Golf, Poker, Cabin Experience Elevated by Wing’s Chili
What! Another chili recipe? And you’re going to tell us it’s the best ever, right?
I’ll let you decide the latter. But I will tell you this is a superb chili with a unique ingredient that sets it apart. More on the surprise ingredient in a minute. First the story of a dish we call Wing’s Chili.
For more than 30 years a group of friends of mine gathered twice a year at a log cabin in the western Pennsylvania mountains – in early summer and mid-fall. Golf and poker were the main activities at King’s Mountain. But eating well also was a priority.
Like clockwork, the first arrivals on Day 1 started a late afternoon card game while the cabin’s co-owner, Bill Shader, set to work making chili for the evening’s meal. No one paid Bill any attention. At least until we were hungry. And then, well, the chili was always a hit. And it never lasted long.
It took me maybe 10 years to finally start taking notes on how Bill made his chili. The reason? I wanted to make it for my hometown family and friends because it was so good.
I did, and it was an immediate success. I’ve been making it ever since. As most of us do, I’ve tweaked the ingredients a bit. The demand for the recipe is always high, so there’s little doubt Bill knew what he was doing.
Oh, almost forgot: The surprise ingredient mentioned earlier is hot Italian sausage. Compared to often-used ground beef, the sausage elevates the dish to a far tastier level. [Much as it does when you add it to your favorite lasagna recipe.]
So, I guess you’re curious to know why it’s called Wing’s Chili if its originator is named Bill? That’s simple. Bill’s nickname was Winger, given to him by his pals after he started wearing wingtip shoes in high school. We shortened it to Wing. As in: “Hey Wing, get me another bowl of chili.”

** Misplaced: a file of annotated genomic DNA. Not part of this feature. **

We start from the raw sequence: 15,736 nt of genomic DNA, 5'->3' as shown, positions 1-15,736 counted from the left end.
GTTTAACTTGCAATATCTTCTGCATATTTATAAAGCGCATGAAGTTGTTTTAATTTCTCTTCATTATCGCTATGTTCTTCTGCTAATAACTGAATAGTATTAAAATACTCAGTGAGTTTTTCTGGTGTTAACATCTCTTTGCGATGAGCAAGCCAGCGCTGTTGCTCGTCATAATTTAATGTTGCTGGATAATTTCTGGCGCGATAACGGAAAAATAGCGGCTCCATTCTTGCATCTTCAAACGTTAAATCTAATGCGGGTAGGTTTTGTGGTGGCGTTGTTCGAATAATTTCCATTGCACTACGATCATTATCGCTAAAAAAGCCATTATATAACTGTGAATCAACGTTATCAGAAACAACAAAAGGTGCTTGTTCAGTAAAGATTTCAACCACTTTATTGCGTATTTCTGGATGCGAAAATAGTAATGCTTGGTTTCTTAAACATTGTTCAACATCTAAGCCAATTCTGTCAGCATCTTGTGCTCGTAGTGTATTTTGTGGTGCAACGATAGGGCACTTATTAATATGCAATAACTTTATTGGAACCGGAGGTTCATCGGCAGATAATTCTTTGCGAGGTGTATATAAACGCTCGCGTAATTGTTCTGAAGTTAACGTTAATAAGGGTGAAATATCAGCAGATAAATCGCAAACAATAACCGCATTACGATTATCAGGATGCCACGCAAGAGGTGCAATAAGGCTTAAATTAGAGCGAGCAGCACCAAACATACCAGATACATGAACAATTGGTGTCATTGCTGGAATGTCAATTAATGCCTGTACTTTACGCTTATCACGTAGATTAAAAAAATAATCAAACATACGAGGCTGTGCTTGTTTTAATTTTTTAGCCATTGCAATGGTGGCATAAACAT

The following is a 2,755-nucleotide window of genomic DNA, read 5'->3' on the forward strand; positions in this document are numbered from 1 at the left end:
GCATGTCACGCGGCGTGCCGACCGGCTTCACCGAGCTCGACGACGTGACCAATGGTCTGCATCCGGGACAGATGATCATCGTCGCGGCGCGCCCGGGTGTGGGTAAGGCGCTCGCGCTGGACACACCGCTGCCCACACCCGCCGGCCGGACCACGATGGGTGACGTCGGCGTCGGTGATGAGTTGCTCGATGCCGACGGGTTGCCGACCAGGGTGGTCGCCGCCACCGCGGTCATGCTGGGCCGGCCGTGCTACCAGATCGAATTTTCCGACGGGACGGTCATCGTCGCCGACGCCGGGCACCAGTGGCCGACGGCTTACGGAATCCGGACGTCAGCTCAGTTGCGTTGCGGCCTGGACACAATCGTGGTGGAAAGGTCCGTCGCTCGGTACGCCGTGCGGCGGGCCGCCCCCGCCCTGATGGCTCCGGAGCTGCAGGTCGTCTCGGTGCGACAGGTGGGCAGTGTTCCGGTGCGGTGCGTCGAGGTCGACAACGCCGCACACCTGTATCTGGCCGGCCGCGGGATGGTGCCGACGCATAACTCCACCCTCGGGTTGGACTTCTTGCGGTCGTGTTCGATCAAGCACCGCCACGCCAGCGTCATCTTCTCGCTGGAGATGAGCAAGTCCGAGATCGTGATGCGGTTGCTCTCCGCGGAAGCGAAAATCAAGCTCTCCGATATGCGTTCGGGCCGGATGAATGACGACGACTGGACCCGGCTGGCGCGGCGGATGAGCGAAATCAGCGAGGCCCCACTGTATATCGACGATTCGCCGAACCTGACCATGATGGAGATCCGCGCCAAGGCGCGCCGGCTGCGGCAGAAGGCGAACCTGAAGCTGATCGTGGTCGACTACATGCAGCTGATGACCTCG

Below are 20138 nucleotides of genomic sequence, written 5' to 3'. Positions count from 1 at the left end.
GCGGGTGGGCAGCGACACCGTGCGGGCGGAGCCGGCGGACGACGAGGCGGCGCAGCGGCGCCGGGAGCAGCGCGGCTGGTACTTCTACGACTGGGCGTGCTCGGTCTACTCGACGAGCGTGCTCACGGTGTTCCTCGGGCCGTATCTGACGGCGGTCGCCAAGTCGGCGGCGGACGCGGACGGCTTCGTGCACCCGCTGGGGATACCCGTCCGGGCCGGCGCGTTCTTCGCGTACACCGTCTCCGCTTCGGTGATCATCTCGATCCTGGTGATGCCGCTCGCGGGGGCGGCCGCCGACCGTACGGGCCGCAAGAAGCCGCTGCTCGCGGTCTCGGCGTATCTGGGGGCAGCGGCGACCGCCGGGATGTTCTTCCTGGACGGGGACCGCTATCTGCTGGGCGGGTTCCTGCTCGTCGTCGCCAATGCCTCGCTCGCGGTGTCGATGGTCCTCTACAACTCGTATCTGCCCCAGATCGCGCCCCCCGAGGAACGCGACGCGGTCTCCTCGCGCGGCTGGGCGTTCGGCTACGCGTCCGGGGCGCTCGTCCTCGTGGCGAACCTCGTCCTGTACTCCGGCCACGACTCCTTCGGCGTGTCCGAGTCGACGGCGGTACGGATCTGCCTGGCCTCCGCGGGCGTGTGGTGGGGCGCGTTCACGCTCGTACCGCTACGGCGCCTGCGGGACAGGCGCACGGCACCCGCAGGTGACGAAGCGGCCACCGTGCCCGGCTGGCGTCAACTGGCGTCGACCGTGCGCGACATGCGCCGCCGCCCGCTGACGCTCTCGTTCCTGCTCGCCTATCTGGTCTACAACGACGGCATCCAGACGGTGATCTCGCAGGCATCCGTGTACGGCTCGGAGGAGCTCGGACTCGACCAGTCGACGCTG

Sadly, the cabin trips ceased a number of years ago, but Wing’s Chili lives on.
What’s needed: Eight-quart pot + lid. A good knife. Kitchen shears. Cutting board.
6-8 hot [or mild or mixed] Italian sausage links [preferably from a good butcher]
3 garlic cloves
1 yellow onion
1 green pepper
1 red pepper
1 package, mushrooms
1 can black beans [15.5 oz]
1 can light red kidney beans [15.5 oz]
1 can dark red kidney beans [15.5 oz]
1 can diced tomatoes [15.5 oz]
1 can tomato sauce [15.5 oz.]
1 can whole peeled tomatoes [28 oz.]
1 can tomato puree [15.5 oz]
3 tbsp extra virgin olive oil
salt [to taste]
½ habanero or jalapeno pepper [optional] or Habanero pepper sauce [also optional but recommended]
Let’s get started:
Cube onions and chop garlic. Sauté in pot with olive oil on medium heat. Cut up sausage with kitchen shears in one-inch[ish] pieces. Place on top of onions and garlic. Stir until sausage is browned. Either while cooking the sausage – or before – cut up the red and green pepper into cubes and the mushrooms into medium slices.
Add the veggies and mushrooms to the pot. Stir. Add the beans. Stir. Add the four varieties of canned tomatoes. [I suggest cutting the whole tomatoes into 3-4 pieces.]
Add the hot peppers or habanero sauce. [Less is better at first. You can always add more heat later but once it’s hot you have to do some serious tinkering to take it down a notch or two] If you are all in on the hot Italian sausage this also will add heat. Stir again and turn the heat down to simmer. Place lid on top of pot. Occasionally stir.
Like most chilis, this dish is better when made a day in advance. This recipe yields around 20 servings, good for 8 to 12 people [with some left over]. If you’re having a party with 20 or more people, double the recipe. You can always freeze you what you don’t eat. It makes for a handy meal down the road, especially on a cold winter night when you don’t feel like cooking.
Body part A when photo present
I'm a paragraph. Click here to add your own text and edit me. It's easy.
Body part B when photo present